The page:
It is no doubt that 2011 has been a landmark year for the music business. From the domination of Adele, to the rise of the indie rap mixtape, and the new rave culture of Dubstep, music, like the world, is always moving in new and progressive directions. However, with the domination of iTunes and the ability to buy one $1.29 single at a time, an important aspect of the experience is lost – the idea of a person listening to the whole album. This is incredibly unfortunate – real artists make albums with the idea of the whole product in mind. Can you imagine judging the whole validity of The Beatles’ Sgt. Pepper’s Lonely Hearts Club Band on the basis of “When I’m Sixty-Four”? All of the substance and ideas of the record would be lost. That is why I bring you the best albums from September on (in no particular order), in hope that you won’t be afraid to spend that extra eleven dollars.
Das Racist – “Relax”
Despite how this group title might sound like a controversial collection of Germans, Das Racist is one of the most uniquely talented rap groups I have ever heard. Made up of Queens-rapper Heems, California-based Kool A.D., and hype man Dap, DR covers every topic from growing up in an Indian household to eating at White Castle. The unique backgrounds of each of the rappers define the style they bring to the flows they produce and, with beats engineered by Diplo and Rostam Batmanglij (of Vampire Weekend), “Relax” seems effortlessly good. Also where else would you get a rap album that references “Encyclopedia Brown”?
The Black Keys – “El Camino”
This album just recently came out but it is not an exaggeration to say it has not yet stopped playing on my iTunes. The two-person band from Akron, OH reveals more of their amazing talent on this bluesy supernova of a record. From the single “Lonely Boy” (which might have one of the best music videos in recent memory) to the Led Zeppelin-like “Little Black Submarines” (which might have one of the best guitar parts in recent memory), “El Camino” is pretty much everything you could want in an album.
M83 – “Hurry Up, We’re Dreaming”
This past semester, French musician Anthony Gonzalez (better known as M83) was supposed to play a concert at the Brighton Music Hall. However, ticket demand was so extensive that he was moved up to a much larger venue. Although this may seem extreme, anyone who listens to the exceptional “Hurry Up, We’re Dreaming” would understand why this would happen. The album’s title is in no way ironic because Gonzalez’s heavy mix of electronic, indie pop, and a touch of new wave almost makes one feel like they are floating-off to a R.E.M.-realm.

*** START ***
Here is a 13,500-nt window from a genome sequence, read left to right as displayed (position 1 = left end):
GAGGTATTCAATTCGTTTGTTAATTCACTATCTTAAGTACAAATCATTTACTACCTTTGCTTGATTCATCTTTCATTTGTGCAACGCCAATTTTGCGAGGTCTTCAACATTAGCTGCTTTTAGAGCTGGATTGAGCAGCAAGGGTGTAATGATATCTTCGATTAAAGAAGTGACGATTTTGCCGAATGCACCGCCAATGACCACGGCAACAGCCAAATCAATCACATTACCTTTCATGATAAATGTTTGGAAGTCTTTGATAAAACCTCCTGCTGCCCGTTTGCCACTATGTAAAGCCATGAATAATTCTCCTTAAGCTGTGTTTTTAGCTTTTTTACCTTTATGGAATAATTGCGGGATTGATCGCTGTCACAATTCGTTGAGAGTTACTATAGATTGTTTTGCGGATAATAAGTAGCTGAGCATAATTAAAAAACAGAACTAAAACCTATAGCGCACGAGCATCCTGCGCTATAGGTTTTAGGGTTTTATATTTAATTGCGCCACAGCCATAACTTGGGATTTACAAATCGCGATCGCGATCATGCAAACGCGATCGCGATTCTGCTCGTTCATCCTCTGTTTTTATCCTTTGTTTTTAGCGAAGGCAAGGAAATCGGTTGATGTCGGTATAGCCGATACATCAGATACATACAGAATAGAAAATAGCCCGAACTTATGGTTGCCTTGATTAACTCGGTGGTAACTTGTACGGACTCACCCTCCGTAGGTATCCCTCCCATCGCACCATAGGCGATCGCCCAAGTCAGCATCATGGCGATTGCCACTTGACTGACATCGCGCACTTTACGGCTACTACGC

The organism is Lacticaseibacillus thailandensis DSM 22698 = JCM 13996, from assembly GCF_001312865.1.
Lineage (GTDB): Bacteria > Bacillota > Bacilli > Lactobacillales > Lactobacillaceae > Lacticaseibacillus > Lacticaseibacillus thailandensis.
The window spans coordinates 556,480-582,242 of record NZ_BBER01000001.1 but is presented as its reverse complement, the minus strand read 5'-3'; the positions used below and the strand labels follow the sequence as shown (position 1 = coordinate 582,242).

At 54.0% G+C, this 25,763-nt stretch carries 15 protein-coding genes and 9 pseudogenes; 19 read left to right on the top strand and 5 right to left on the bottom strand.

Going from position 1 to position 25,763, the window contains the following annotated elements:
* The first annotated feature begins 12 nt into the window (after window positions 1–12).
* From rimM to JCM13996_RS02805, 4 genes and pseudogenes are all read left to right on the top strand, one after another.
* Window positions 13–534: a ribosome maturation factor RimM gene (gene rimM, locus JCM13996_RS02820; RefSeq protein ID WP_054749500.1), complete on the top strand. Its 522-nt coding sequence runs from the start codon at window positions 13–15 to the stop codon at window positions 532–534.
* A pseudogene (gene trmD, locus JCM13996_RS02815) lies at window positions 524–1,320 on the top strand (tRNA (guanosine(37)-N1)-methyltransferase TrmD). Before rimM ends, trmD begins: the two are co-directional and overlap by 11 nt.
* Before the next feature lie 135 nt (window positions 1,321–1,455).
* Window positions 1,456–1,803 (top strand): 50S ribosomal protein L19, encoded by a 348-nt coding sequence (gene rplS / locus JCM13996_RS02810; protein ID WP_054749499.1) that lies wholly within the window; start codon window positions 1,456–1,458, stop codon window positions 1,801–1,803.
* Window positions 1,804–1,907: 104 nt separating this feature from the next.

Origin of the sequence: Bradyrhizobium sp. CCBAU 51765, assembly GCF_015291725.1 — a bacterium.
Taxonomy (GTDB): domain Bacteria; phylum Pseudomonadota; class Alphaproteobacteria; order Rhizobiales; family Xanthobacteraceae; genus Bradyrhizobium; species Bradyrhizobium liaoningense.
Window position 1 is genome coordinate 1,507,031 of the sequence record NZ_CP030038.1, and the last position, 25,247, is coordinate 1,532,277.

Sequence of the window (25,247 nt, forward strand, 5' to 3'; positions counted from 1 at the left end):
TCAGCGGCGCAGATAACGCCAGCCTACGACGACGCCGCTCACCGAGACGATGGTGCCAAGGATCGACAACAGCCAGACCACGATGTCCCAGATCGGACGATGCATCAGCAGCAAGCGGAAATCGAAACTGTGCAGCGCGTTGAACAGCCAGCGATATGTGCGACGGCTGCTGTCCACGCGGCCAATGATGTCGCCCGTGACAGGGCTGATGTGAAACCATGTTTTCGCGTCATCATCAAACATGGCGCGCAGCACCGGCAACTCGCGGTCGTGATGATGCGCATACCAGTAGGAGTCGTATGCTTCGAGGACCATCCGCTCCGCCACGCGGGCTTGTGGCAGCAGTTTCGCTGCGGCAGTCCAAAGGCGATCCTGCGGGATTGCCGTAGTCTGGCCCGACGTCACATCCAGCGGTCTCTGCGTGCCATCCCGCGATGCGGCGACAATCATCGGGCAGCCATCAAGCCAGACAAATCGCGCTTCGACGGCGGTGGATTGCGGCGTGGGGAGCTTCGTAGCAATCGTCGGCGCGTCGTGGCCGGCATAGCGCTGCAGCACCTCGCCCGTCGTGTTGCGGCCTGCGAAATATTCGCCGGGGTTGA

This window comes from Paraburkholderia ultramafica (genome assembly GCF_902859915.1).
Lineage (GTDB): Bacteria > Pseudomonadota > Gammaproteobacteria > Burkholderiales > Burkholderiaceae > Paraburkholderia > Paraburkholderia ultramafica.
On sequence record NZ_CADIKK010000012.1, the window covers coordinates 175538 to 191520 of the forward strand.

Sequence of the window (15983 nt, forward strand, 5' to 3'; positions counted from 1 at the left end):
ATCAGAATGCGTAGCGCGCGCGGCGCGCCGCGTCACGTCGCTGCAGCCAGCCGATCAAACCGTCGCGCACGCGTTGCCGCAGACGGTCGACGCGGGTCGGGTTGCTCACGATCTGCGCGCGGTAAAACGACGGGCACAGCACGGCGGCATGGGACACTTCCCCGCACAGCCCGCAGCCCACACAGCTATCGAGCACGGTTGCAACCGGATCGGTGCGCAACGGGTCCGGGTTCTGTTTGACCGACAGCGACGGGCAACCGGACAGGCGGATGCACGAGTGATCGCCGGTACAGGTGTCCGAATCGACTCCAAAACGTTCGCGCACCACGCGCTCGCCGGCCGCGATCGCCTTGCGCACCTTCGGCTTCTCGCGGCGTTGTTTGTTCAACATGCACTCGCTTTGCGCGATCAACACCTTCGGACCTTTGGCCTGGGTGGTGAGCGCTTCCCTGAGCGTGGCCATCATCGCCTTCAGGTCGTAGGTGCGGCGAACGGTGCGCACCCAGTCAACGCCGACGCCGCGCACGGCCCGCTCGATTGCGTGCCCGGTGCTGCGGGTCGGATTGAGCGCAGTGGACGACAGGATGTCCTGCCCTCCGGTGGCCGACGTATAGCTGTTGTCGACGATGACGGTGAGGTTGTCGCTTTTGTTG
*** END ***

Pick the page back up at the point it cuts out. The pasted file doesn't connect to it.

Wilco – “The Whole Love”
Anyone who knows me understands the passion I hold for most 90s-era bands, with Wilco being no exception. Although there were certain elements of “The Whole Love” I wasn’t … well … in “love” with, the unique mix of indie rock and alternative with a touch of country that defines Wilco’s sound is well on display on their most recent release. Here is where the title of the album really dictates the outlines of songs found on it – it truly deals with every type of love. From romantic attachment to loss of a parent, the depth of Wilco’s lyrics really permeates.
Drake – “Take Care”
Okay so this might be a controversial entry but, in the case of albums that have come out in the past semester, I definitely think Drake’s is one of the top. Despite his need to do a little too much auto-tune singing and the use of the word “fuck” in almost every chorus, “Take Care” is a great emotional journey into the psyche of Drake. Unlike a lot of rappers, Drake is not conservative when it comes to laying his personal feelings on the line and, in the best tracks on the album, he does exactly that. Now if only I could get over the fact that he is Wheelchair Jimmy from Degrassi…
Feist – “Metals”
A lot of people might know singer-songwriter Leslie Feist – perhaps not from her involvement in the group Broken Social Scene but most certainly from her “1, 2, 3, 4” iPod commercial. In almost a response to the poppy sensation that song created, “Metals” is much darker and rougher around the edges than previous releases. But it still showcases Feist’s incredible voice (she is one of my absolute favorite vocalists) and amazing songwriting talent.